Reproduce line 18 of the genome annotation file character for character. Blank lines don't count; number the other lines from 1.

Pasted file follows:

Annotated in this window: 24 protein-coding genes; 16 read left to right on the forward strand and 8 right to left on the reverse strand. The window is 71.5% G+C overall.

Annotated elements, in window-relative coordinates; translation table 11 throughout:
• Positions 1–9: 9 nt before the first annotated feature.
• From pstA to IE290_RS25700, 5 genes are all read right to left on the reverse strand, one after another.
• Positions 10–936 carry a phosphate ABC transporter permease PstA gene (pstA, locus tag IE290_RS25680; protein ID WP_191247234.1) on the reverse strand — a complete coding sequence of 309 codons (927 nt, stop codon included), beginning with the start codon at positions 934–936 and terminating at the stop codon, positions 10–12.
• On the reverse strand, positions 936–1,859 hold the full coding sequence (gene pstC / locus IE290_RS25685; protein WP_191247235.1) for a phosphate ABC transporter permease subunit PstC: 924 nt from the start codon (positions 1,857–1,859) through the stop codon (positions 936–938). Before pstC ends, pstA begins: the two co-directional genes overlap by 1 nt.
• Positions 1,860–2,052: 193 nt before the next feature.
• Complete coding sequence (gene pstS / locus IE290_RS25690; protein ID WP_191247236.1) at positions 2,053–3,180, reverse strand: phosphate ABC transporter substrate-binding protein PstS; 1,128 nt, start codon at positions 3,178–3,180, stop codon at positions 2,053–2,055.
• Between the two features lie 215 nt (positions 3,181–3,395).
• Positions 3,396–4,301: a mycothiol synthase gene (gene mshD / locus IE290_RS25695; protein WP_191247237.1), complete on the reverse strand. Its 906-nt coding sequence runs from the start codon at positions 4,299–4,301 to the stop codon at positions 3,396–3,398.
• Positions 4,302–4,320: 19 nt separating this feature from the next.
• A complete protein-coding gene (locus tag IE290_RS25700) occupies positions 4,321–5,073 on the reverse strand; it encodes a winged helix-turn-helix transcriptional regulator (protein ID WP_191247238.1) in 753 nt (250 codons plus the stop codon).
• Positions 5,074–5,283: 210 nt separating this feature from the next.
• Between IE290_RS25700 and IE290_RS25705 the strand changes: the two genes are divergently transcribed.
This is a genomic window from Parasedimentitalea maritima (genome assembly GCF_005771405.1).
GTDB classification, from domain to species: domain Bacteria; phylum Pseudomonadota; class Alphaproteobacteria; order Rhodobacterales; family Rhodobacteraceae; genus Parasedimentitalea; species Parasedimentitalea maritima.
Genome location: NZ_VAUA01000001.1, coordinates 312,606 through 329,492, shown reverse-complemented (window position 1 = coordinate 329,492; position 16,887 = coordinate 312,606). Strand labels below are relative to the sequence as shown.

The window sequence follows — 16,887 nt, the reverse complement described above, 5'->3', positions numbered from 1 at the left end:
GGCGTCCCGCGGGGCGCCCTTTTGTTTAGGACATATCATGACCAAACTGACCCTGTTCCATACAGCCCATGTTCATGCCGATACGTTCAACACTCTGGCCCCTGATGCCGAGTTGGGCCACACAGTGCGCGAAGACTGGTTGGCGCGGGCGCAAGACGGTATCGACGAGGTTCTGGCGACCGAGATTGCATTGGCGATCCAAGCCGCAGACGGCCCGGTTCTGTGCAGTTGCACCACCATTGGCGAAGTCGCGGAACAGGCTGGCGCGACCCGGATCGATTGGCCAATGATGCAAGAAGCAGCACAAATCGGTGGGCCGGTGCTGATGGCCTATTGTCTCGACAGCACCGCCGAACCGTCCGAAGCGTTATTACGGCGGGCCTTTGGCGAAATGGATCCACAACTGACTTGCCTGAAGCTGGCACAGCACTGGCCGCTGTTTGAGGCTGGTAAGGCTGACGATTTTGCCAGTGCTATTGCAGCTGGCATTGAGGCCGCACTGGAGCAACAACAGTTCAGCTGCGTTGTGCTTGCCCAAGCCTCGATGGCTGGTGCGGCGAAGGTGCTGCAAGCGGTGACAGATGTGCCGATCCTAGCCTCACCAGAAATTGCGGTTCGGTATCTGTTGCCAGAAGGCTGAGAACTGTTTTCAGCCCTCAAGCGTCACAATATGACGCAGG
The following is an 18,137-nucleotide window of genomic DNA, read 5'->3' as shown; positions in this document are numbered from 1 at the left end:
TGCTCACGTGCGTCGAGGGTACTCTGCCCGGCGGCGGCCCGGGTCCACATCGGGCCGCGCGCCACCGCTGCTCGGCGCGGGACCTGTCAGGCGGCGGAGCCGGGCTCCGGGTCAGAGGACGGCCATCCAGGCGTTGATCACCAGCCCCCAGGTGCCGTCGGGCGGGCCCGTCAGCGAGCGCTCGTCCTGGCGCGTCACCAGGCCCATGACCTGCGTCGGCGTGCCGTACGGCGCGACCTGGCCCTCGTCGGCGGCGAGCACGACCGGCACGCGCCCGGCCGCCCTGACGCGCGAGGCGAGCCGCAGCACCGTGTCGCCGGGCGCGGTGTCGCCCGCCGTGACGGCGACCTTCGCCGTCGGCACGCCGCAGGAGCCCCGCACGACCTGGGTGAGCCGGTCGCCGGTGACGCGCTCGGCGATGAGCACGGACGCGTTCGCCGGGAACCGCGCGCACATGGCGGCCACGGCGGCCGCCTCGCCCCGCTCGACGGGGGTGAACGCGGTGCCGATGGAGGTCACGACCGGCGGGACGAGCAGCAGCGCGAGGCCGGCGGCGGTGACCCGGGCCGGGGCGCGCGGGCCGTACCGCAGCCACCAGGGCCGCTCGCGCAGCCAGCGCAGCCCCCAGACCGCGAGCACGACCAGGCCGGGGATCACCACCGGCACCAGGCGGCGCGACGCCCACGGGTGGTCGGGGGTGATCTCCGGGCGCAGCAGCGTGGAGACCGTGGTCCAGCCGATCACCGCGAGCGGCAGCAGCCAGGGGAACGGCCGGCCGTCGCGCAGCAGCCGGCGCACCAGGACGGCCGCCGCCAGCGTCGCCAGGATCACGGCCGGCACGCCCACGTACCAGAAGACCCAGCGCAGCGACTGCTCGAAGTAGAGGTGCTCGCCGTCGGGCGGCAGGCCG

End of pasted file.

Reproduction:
The window sequence follows — 16,887 nt, the reverse complement described above, 5'->3', positions numbered from 1 at the left end: